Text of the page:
Putting VAT on school fees will have two effects. The first, obvious one, is that for a certain proportion (estimates vary wildly) of current fee payers, the direct addition of VAT will make it impossible for them to continue to afford fees and their children will go to the state sector. That – obviously – means an increased cost in maintaining affected state schools at their current levels of per head expenditure – about 6k a year for primary pupils and 8k for secondary students in Scotland. My guess is that some parents would decide to save their money for secondary education and not embark on private primary schooling. However, my experience is that parents will try everything before giving up on school fees – remortgaging, taking a second job, pleading with grandparents, selling a kidney – so it might simply be that that isn’t too much of an issue in practice.

However, many private schools would try very hard not to pass on the total cost of that VAT increase. In the case of the very wealthy schools down south that might mean sacrificing a new building. For the more mainstream private school, it will mean cutting back on financial aid, on the bursaries and scholarships which help young people from more financially constrained backgrounds go to private schools for part of the fee or for nothing. At a stroke, with its desire to make things more equal, the Labour Party would simply be making private schools more elitist, just as happened when they abandoned the direct grant in 1975 – lots of less well off kids left private education.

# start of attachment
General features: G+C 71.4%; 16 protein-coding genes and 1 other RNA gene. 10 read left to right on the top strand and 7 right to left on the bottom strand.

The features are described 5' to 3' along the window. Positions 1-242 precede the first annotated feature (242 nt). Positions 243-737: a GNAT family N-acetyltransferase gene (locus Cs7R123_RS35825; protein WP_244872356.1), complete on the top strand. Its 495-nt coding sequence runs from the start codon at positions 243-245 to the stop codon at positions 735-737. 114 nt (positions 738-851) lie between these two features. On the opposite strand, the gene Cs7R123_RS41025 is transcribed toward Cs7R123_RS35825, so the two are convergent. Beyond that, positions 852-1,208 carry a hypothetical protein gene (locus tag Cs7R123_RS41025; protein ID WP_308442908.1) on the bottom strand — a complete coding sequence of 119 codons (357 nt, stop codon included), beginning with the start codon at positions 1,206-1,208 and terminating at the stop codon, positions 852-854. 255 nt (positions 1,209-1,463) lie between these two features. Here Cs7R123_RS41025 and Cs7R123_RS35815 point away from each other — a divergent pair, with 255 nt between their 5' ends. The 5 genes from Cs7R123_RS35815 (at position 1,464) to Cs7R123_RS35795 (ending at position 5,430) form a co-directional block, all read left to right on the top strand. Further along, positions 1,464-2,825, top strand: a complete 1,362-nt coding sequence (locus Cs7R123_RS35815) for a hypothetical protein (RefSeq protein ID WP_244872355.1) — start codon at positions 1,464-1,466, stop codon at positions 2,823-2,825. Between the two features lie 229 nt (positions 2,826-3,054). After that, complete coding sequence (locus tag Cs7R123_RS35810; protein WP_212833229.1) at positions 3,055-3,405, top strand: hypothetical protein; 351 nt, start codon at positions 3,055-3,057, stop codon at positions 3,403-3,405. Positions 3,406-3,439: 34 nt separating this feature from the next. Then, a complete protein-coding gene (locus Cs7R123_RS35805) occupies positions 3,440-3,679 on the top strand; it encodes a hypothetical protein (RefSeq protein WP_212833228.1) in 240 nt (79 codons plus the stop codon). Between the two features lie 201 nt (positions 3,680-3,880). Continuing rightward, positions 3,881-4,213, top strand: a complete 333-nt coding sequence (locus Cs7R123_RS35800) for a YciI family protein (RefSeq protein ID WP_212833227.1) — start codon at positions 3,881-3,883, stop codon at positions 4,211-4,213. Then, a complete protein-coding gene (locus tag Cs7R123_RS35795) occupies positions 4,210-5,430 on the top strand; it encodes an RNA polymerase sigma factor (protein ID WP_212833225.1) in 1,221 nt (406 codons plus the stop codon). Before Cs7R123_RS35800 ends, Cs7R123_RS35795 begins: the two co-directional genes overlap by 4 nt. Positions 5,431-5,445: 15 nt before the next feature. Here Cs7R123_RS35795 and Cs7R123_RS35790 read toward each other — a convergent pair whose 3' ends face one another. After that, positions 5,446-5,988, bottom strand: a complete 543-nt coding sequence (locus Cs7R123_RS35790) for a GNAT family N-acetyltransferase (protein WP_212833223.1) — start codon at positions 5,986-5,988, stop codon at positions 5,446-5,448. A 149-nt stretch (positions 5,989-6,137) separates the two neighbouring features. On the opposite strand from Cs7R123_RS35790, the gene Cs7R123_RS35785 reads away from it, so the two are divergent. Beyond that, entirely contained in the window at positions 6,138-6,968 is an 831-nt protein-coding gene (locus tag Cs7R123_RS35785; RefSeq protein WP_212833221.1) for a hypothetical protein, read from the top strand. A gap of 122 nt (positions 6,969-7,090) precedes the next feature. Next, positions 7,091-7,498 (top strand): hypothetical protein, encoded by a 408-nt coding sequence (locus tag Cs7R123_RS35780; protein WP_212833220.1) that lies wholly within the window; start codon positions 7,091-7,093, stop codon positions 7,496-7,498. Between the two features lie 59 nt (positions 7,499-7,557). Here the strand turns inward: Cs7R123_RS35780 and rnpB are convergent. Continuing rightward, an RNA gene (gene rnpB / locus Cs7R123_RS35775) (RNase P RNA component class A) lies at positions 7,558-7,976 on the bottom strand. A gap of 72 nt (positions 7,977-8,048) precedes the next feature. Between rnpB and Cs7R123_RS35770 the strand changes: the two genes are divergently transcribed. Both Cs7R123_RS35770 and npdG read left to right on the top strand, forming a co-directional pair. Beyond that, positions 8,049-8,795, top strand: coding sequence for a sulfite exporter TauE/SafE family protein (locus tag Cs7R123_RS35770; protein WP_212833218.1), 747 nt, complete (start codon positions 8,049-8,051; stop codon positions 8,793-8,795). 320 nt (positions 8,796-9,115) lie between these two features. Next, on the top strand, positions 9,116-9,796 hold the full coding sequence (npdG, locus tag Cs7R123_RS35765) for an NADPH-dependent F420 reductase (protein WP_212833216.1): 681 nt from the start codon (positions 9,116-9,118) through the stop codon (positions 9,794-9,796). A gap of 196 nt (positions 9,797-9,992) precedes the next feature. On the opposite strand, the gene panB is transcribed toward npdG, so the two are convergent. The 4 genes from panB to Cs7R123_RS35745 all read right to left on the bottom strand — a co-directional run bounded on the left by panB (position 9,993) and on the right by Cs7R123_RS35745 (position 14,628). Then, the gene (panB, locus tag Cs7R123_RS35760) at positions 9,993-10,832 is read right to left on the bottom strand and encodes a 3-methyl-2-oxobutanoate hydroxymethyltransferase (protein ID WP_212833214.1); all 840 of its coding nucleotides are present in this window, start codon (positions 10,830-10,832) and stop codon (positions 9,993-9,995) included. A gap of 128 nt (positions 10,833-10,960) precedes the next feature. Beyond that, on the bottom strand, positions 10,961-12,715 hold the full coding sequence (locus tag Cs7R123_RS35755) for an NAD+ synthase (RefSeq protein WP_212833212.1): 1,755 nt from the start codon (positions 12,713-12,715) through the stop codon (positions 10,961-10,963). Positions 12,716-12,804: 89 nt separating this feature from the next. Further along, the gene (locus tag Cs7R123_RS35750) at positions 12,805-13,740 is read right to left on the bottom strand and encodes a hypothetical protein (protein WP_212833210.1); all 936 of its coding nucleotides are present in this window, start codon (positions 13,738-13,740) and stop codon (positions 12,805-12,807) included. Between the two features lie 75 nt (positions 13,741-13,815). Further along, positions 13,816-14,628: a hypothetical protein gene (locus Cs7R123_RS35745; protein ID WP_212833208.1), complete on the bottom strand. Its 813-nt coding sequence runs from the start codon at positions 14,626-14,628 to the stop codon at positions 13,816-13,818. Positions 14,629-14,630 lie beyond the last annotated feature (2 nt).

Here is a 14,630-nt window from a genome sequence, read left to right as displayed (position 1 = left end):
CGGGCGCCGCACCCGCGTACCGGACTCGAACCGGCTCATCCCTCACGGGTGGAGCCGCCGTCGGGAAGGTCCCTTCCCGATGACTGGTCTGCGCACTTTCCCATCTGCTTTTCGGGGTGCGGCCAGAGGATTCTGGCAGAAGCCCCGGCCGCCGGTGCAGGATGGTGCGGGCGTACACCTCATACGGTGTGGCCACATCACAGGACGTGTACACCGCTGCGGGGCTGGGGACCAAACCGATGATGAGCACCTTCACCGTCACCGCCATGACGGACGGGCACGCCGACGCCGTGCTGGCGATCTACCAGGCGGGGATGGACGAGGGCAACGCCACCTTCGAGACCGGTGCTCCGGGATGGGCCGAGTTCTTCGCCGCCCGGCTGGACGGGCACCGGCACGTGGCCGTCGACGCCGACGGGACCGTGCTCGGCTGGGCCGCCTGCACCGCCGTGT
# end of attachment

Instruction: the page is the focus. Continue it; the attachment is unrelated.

In their excellent book, ‘Engines of Privilege’ (subtitled ‘Britain’s Private School Problem’) the historian David Kynaston and the economist Francis Green, both gentlemen of the left, admit that, while they abhor private schools and the perceived unfairness of the whole concept of private education, this kind of chipping away is not the answer. The radical solution they advocate is to legislate to make private schools all have 30% of their places allocated free, with the state paying to the schools only the amount they would be paying for each child’s state education anyway. Now, Kynaston and Green’s book does have some problems for me, not the least being its Anglocentricity, but I can see that banging on about Eton and Winchester is a lot more clearcut than talking about Manchester Grammar School or Glasgow Academy (and all the others which are, of course, the majority of private schools). But this idea – that a third of pupils attend free – seems an opportunity both to begin a levelling of the playing field (there’s an appropriate use of a cliché) and to test the whole business of charitable status. It would certainly avoid making independent schools even more exclusively for the children of comfortably off people and positively rich people and I commend their suggested policy to Sir Keir as a more visionary, more useful and more practical way of changing the status quo.